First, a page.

When I was appointed General Secretary of the Anglican Church of Tanzania my first assignment was to deal with the conflict of the Diocese of Victoria Nyanza. The first visitors to receive as General Secretary were people from the Diocese of Victoria Nyanza. This was the second day after I came back from the UK for my further studies. As I was yet to go to the office the delegation came home. They had only one agenda item. They handed me a letter addressed to the Archbishop rejecting Rev John Changae, at the time the bishop designate, having been duly elected by the Electoral College of the Diocese of Victoria Nyanza. That was my initiation to the position of General Secretary of the Anglican Church of Tanzania.
One of my duties as General Secretary was to be secretary to the House of Bishops, the Provincial Standing Committee, the Provincial Synod and other committees. I was also privileged to be invited to visit dioceses in the province and attended their Diocesan Council as well as Synods. I could see how the House of Bishops struggled with that conflict under watch of two Archbishops whom I worked with. I left after more than sixteen years in office; yet the DVN conflict did not only persist but it evolved and became more complex.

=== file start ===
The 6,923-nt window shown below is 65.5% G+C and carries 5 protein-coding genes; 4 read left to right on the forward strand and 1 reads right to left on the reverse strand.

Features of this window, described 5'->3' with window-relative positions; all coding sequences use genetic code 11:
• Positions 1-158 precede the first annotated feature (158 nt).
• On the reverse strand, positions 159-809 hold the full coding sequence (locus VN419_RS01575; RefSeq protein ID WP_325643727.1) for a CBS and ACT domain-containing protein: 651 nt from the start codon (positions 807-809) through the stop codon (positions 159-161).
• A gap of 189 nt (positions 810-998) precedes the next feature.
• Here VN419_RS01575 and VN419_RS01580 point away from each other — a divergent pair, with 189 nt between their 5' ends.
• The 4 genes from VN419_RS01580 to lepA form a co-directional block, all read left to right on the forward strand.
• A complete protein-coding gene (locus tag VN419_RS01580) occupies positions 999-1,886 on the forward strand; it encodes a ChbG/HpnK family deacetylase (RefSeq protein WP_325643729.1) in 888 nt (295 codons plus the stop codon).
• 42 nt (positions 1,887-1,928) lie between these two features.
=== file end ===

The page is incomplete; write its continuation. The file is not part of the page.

That was not the only conflict that I dealt with, there were several others and at different stages and levels. These had to do with the leadership styles of the bishops and particularly when there was a see vacant or about to fall vacant. ← xv | xvi →
As General Secretary I was privileged to travel around the globe attending conferences and various meetings including the Lambeth Conference of 1998. In 1993 I was one of the members of the Anglican Consultative Council, which I served for a full term. This enabled me to participate in various discussions including conflicts. This was the time when the Anglican Communion started to be openly turbulent because of the difficult agenda of same sex relationships.